On Monday, NV Energy, which is owned by Warren Buffett’s Berkshire Hathaway Energy, announced that it would submit a proposal to the state regulator that would let customers that already own solar panels avoid new fees over the next 20 years. The new fees, which went into effect this year and are the subject of intense controversy, would still apply to new solar customers.
Utilities across the country have been struggling to figure out how to manage and pay for the influx of home-owners buying solar panels and generating their own power in sunny states like Nevada, Arizona, and California. At the end of 2015, Nevada’s Public Utility Commission approved new rules that added extra fees for solar panel owners and lowered the compensation they received for producing and selling their solar power to the grid.
Nevada’s Governor, Brian Sandoval, NV Energy, and the PUC all took the position that electricity customers who don’t own solar panels were unfairly overpaying for grid maintenance and interconnections while the solar customers were reaping the benefits. Utilities in others states, like Arizona, have taken similar steps.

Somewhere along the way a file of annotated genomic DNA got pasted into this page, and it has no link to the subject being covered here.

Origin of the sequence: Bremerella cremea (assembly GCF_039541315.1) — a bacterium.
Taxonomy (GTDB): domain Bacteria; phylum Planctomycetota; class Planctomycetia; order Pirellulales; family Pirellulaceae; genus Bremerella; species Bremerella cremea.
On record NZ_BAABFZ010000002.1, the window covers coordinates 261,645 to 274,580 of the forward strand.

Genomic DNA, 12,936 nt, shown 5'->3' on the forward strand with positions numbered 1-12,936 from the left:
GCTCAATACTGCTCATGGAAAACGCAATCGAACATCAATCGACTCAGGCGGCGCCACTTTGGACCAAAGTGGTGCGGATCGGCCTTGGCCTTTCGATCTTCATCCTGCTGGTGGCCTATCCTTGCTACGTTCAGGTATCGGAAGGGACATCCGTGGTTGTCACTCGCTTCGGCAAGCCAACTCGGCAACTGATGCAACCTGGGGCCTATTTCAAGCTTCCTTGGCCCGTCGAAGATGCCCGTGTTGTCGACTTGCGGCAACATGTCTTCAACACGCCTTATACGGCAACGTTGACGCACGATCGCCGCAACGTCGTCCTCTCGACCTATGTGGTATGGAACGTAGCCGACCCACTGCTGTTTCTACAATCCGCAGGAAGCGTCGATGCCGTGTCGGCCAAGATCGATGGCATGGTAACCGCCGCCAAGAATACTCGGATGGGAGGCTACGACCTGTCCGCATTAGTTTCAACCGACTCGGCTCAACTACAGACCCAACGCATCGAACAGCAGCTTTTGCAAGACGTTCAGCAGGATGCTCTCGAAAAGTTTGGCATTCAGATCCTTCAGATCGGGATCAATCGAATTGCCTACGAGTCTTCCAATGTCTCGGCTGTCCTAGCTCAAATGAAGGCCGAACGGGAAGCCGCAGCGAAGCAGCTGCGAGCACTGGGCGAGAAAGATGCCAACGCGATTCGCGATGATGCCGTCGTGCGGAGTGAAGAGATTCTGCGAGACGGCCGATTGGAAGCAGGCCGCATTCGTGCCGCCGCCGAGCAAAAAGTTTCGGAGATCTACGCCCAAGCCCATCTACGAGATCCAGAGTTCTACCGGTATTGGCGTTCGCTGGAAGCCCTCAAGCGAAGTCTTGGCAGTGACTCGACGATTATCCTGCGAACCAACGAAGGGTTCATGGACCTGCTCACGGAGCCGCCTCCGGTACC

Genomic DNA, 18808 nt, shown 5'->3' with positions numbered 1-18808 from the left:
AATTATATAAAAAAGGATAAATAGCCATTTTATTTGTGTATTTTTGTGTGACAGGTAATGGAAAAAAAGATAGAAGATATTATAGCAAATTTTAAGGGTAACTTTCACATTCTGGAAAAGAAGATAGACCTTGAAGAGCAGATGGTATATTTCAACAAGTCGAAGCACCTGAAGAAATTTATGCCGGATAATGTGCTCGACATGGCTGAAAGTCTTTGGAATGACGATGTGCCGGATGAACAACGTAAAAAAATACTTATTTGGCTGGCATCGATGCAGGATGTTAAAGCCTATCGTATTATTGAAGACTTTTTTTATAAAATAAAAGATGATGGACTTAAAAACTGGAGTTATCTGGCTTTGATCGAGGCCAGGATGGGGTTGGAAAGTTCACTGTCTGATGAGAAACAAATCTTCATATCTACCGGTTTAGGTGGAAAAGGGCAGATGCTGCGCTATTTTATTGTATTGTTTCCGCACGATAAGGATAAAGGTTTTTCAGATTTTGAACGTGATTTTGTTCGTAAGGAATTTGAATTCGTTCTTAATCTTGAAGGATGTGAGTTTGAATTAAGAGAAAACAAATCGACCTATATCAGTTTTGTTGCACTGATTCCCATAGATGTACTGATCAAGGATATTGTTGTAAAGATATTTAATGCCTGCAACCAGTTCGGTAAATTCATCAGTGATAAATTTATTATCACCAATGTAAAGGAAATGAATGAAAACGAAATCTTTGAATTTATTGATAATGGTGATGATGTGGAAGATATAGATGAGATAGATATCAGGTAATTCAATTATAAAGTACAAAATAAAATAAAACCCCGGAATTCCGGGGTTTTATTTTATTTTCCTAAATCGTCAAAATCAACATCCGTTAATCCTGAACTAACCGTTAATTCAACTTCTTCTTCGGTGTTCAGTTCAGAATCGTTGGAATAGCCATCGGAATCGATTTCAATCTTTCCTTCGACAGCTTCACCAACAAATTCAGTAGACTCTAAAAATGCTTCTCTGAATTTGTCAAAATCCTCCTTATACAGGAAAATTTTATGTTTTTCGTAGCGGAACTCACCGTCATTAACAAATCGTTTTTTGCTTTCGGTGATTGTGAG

However, that the ruling also applied to customers that bought solar panels years ago—some having spent tens of thousands of dollars—angered many people. With the added fees, many of the solar customers say they would never have bought panels. Two solar customers filed a class action lawsuit against NV Energy claiming the utility provided false information to the state’s regulator.
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During the first hearing after the ruling, solar companies helped organize a large protest outside of the regulator’s Las Vegas headquarters. Celebrity actor Mark Ruffalo attended and riled up the crowd.
Presidential candidate Bernie Sanders has voiced his support of the angry solar customers. This weekend in San Francisco, Grateful Dead singer and guitarist Bob Weir and former Van Halen singer Sammy Hagar played a free concert in support of solar customers in both Nevada and California.
As a result of the ruling, solar companies like SolarCity (SCTY), Sunrun (RUN), Vivint Solar (recently bought by SunEdison (SUNE)) and others have cut jobs in the state and relocated workers elsewhere.
NV Energy says it will submit the proposal to the regulator on Feb. 1. At previous hearings, the company didn’t take a position on grandfathering in older solar customers.